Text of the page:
Hawaii’s governor, David Ige, signed on Monday into law four energy bills, including one that strengthens Hawaii’s commitment to clean energy by directing the state’s utilities to generate 100 percent of their electricity sales from renewable energy resources by 2045.
The bold step taken by the Hawaii State Legislature in passing the landmark legislation (HB623) fulfills one of Ige’s policy objectives by making Hawaii the first state in the nation to set a 100 percent renewable portfolio standard (RPS) for the electricity sector.
Gov. David Ige said:
“As the most oil dependent state in the nation, Hawaii spends roughly $5 billion a year on foreign oil to meet its energy needs. Making the transition to renewable, indigenous resources for power generation will allow us to keep more of that money at home, thereby improving our economy, environment and energy security. I’d like to thank the senate and house energy committee chairs for championing HB623 and ensuring that Hawaii remains a national leader in clean energy.”
Luis Salaveria, director of the Department of Business, Economic Development and Tourism said:
“Setting a 100 percent renewable portfolio standard will help drive investment in Hawaii’s growing clean energy sector. Our commitment to clean energy has already attracted entrepreneurs and businesses from around the world, looking to develop, test and prove emerging technologies and strategies right here in Hawaii.”
Mark Glick, administrator, State Energy Office said:
“Raising the bar for renewable energy in Hawaii will also push the state to stay out in front on innovation. We are finding ways to be innovative both with technical solutions and financing structures that will help us meet our ambitious renewable energy goals.”
Rep. Chris Lee, Chair of the House Energy and Environmental Protection Committee added:
“Renewable energy projects are already producing cheaper power than new fossil fuel projects in Hawaii, and it’s only going to get cheaper as renewable technology advances, unlike fossil fuels which will only grow more expensive as they become more difficult to extract from a shrinking supply. The faster we move toward renewable energy the faster we can stop exporting billions from our local economy to import expensive fossil fuels.”
Another measure signed by Ige (SB1050) will help democratize renewable energy by creating a structure that will allow renters, condominium owners and others who have been largely shut out of Hawaii’s clean energy transformation, to purchase electricity generated at an off-site renewable energy facility, such as a large-scale solar farm.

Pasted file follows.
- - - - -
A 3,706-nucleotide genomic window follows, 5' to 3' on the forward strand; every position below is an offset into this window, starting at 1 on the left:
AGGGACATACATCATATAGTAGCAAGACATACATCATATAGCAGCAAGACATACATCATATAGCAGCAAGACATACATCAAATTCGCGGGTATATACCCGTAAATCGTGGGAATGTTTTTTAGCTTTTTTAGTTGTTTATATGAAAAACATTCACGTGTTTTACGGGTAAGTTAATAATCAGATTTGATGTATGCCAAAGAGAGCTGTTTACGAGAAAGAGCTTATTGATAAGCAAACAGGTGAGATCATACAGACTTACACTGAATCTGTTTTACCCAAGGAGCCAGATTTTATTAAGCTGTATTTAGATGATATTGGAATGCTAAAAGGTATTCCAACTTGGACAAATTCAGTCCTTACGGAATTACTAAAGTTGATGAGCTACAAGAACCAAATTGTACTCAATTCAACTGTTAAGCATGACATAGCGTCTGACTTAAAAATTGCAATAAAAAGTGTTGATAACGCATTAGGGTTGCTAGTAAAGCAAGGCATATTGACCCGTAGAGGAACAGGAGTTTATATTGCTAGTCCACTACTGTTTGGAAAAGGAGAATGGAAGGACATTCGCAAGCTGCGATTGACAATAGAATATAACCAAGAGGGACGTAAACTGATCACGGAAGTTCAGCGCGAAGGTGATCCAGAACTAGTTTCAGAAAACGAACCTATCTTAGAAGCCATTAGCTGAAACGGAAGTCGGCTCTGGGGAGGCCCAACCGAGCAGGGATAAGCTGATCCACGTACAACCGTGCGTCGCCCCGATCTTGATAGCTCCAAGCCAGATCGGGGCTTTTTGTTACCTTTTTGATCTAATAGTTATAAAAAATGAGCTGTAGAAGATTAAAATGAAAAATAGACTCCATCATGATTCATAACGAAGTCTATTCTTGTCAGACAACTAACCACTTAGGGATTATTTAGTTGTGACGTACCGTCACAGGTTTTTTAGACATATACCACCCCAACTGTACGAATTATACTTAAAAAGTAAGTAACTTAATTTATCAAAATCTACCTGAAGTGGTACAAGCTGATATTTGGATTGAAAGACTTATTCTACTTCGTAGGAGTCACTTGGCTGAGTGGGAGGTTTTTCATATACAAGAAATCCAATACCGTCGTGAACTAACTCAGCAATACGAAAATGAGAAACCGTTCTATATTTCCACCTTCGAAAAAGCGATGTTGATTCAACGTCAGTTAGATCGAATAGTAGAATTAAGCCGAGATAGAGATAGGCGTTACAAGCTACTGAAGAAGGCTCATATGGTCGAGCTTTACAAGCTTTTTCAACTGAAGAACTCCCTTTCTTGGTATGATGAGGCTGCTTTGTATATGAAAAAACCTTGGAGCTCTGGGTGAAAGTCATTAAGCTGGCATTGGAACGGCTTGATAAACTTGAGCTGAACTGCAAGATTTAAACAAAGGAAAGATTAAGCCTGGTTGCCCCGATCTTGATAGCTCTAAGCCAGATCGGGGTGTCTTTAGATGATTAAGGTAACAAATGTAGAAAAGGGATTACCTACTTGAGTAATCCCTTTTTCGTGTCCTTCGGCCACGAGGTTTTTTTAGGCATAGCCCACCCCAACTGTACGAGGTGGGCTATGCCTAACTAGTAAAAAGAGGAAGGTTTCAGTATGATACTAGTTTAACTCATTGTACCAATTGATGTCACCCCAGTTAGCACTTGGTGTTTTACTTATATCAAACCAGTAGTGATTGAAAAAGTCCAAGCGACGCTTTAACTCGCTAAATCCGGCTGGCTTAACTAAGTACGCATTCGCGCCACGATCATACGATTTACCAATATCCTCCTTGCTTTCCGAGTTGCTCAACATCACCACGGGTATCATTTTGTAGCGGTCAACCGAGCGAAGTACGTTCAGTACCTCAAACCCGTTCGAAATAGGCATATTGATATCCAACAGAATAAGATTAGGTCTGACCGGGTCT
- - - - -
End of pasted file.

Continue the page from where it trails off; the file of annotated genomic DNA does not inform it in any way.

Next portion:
The bill establishing a community-based renewable energy program will be particularly valuable on O‘ahu where there is a high concentration of high-rise condominiums that lack sufficient roof space to support on-site solar panels. The law is also expected to provide relief to homeowners and businesses who are located on highly saturated circuits that cannot accommodate additional PV installations.
said Sen. Mike Gabbard, who co-authored the bill while serving as chair of the Energy and Environment Committee.
“As of March 2015, there are about 56,000 PV/Solar systems on rooftops. These folks are saving tremendously on their electricity bills. That’s great, but what about the 44 percent of Hawaii residents who don’t own their homes? And those without roof space? SB 1050 allows people to form a hui, find a piece of land, and purchase or lease however many PV panels they want and then get a credit on their electricity bill for the energy they produce. We spend $3-5 billion annually buying fossil fuels; this is an awesome concept that will help keep some of that money here to help our economy,”
In addition to the 100 percent RPS and community-based renewable energy bills, Ige signed into law a measure that sets a net-zero energy goal for the University of Hawaii System (HB1509) and another that designates a state hydrogen implementation coordinator (HB1296).